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Work your dog's body

Busy? How to Work Your Dog’s Body and Brain

Brain games for dogs: 5 strategies for a calmer, happier pal, even when you barely have time to stop for lunch!

We all struggle with days (or sometimes weeks!), when our favorite dog-life activities fall by the wayside. Work, crazy schedules, or illness can make it hard for you to give your dog the active play he needs to be at his best. 

Using stairs for exercising your dog

Just like humans, our dogs are wired for both mental stimulation AND movement. Which makes busy days even worse for both of us: our dogs get bored, frustrated, and stressed right when we’re most exhausted… and stressed!

These tips provide basic brain games for dogs: no-fail ways to help canine com

panions that are in danger of going STIR CRAZY to get mental and physical workouts… even if YOU’RE super busy! 

They take minimal set up, and your furry friends can work away with little to no supervision.

1. Search-and-Snack Brain Booster

This activity helps bring out your dog’s natural sniffing instincts, and offers excellent brain games for dogs of all sizes and breeds. Food-motivated pups will be particularly happy with this one!

Without your dog present, hide tiny-morsel-sized training treats either around your fenced-in yard, or your main indoor living space. Tuck them into the grass, carpet, and on surfaces where it’s okay for them to go. Then release your dog on a search-and-find mission!

Alternatively, you can get a toy that creates a similar challenge: a snuffle mat, or Pickle Pocket are great options. The soft “pickled” surfaces provide slots into which you can stuff kibble and other tiny treats.

IQ treat ball for dogs

2. Roll-n-Rewards Brain Games for Dogs

This is no hamster ball! The IQ Treat Ball is a clever dog-treat dispenser that keeps pups of all ages interested and working for their rewards (all by themselves!).

Fill this ball with a handful of low-cal treats (kibble, celery chunks, frozen peas, berries, even ice chips) to keep your four-footed friend brain-busy and their tongues happy, too. As dogs work for treats they’re also working their brains!  

Avoid this one if you’ve got an aggressive chewer – and instead, try the Kong Wobbler. It’s a larger version of the basic Kong ball, dishing out rewards more intermittently, working your best pal’s brain as it wobbles!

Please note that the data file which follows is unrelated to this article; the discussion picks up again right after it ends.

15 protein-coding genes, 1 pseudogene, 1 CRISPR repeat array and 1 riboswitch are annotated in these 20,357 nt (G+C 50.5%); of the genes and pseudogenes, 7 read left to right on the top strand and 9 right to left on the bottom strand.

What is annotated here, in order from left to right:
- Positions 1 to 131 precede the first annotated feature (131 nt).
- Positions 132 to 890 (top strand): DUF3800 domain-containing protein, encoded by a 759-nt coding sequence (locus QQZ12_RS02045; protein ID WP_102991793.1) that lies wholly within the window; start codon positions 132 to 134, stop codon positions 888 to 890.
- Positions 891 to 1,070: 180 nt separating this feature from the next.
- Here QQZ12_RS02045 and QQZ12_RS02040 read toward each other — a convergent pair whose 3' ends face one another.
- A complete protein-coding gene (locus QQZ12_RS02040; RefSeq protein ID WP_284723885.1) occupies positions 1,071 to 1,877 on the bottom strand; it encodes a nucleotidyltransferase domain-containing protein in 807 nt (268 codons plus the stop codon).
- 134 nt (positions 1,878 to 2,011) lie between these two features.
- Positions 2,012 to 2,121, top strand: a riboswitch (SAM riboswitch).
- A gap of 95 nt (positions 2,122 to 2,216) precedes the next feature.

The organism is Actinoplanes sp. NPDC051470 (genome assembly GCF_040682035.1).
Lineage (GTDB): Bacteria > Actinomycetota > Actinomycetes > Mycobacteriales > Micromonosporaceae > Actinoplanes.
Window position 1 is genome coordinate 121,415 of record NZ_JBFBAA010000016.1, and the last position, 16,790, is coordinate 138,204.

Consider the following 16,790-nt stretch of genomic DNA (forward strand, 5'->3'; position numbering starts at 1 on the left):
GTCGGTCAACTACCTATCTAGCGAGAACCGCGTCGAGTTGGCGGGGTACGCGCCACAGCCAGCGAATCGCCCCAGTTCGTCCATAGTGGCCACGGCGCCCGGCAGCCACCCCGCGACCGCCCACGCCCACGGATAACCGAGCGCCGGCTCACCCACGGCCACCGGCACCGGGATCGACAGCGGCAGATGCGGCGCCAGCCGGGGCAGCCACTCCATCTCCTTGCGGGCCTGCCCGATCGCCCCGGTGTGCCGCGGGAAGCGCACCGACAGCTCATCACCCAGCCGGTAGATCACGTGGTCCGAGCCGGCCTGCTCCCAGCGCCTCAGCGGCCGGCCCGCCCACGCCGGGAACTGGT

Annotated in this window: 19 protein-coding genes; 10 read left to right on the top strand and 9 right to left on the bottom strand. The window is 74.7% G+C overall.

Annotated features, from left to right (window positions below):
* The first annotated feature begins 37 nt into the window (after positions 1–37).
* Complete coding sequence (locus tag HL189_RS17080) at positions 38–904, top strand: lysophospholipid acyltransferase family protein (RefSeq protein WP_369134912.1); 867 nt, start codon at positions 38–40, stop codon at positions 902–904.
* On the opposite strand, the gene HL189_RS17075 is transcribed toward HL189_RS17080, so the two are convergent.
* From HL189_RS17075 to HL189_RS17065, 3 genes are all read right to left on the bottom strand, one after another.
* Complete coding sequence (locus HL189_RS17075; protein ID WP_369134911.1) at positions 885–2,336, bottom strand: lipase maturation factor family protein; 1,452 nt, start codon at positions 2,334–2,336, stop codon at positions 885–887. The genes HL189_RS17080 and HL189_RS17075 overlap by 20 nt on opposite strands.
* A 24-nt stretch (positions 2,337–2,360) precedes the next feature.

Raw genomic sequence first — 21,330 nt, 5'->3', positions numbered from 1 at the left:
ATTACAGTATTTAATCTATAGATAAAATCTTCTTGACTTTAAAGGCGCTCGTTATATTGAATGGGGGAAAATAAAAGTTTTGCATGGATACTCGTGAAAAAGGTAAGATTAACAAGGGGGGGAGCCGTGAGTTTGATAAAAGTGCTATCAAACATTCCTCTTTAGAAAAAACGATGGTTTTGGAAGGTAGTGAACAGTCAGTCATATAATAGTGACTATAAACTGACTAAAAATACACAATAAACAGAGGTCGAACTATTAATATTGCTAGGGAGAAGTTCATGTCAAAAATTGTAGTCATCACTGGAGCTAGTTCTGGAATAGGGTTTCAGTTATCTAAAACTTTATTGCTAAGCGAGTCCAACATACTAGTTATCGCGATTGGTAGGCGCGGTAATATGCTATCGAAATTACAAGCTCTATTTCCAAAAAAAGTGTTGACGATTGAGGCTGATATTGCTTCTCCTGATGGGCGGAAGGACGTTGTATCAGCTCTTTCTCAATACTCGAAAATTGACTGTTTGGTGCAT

3. Stairway Fetch Brain ‘N Body Mover

This one does need you for a few minutes, but it’ll engage them in vigorous movement for that short time to help them burn off BIG steam, with tiny activity on your part! 

  • Toss their favorite toy upstairs several times. Mix it up by tossing it only a few steps up the first time, then halfway, then 3/4 and finally all the way. Give them plenty of praise each time.
  • Keep it short: This activity is intense; 5 minutes might be more than enough! The added concentration and effort of climbing uses up a good deal of energy. 

When this brain game is finished, give them a toy they like to chew actively for a little while—a dog-safe chew, bone, or stuffed animal—so they can calm down and direct any remaining energy in a positive way.

4. Dog TV

Whaat? TV for mental stimulation? This creative digital option might be just the thing to help your pup be less-stressed while you’re busy. It’s a channel packed with programming that’s “scientifically designed streaming for dogs” (read more about their science here). Programming looks a little different, adjusting for the differences in how dogs see and hear, and rotates through stimulating and relaxing activity to help keep your best pal happier, longer. They offer a free trial, with monthly subscriptions starting at $6.25/mo

  • PRO TIP: Set aside a special chew- and/or comfort-toy that they get only when you’re not home… even your furry friend likes their environment livened up a bit!

Work your dog's brain on busy days5. Arrange for help to deliver more brain games for your dog

If your routine has changed and you need longer-term help, here are a few options to fit different budgets: 

  • Swap play-date time with a friend or neighbor. They can bring their dog over for a play date when you’re swamped, you do the same when they’re busy.
  • Find a dog-walker who does more than just walk. 
  • Enroll in a short-term Brain Games class like this one from College for Pets.
  • Look for a regular drop-off program – for fur-families in Central New Hampshire, our canine day camp is in constant demand, but if you live elsewhere look for well-regarded programs near you. 

The investment in time and/or money to get help is not only good for your dog’s health, it can work out well for your wallet compared to the cost of damaged furniture from a frustrated dog!

Providing brain games for your dog isn’t just a nice-to-do, it’s essential for a healthy, balanced, member or your family. Dogs absolutely thrive on human company and our love—and as most dog owners soon discover, we’re healthier and happier when our dogs are too!

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